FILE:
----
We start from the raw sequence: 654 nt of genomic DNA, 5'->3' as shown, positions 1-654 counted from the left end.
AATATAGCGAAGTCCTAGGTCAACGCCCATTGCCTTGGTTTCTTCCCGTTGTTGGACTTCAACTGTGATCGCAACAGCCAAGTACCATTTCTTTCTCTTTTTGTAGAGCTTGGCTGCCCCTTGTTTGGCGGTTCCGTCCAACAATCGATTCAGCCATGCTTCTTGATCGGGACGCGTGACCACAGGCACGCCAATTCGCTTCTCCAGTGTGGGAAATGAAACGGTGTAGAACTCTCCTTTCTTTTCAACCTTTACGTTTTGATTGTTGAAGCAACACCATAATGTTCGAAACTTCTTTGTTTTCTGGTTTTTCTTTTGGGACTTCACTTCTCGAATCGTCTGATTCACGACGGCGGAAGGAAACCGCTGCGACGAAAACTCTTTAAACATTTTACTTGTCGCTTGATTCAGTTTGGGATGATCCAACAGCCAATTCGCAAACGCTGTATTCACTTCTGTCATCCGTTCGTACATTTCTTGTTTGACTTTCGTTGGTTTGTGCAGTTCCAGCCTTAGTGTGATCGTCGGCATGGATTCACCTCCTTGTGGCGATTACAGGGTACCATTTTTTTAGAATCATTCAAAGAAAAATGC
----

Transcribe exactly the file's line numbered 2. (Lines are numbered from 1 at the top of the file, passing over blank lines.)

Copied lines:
AATATAGCGAAGTCCTAGGTCAACGCCCATTGCCTTGGTTTCTTCCCGTTGTTGGACTTCAACTGTGATCGCAACAGCCAAGTACCATTTCTTTCTCTTTTTGTAGAGCTTGGCTGCCCCTTGTTTGGCGGTTCCGTCCAACAATCGATTCAGCCATGCTTCTTGATCGGGACGCGTGACCACAGGCACGCCAATTCGCTTCTCCAGTGTGGGAAATGAAACGGTGTAGAACTCTCCTTTCTTTTCAACCTTTACGTTTTGATTGTTGAAGCAACACCATAATGTTCGAAACTTCTTTGTTTTCTGGTTTTTCTTTTGGGACTTCACTTCTCGAATCGTCTGATTCACGACGGCGGAAGGAAACCGCTGCGACGAAAACTCTTTAAACATTTTACTTGTCGCTTGATTCAGTTTGGGATGATCCAACAGCCAATTCGCAAACGCTGTATTCACTTCTGTCATCCGTTCGTACATTTCTTGTTTGACTTTCGTTGGTTTGTGCAGTTCCAGCCTTAGTGTGATCGTCGGCATGGATTCACCTCCTTGTGGCGATTACAGGGTACCATTTTTTTAGAATCATTCAAAGAAAAATGC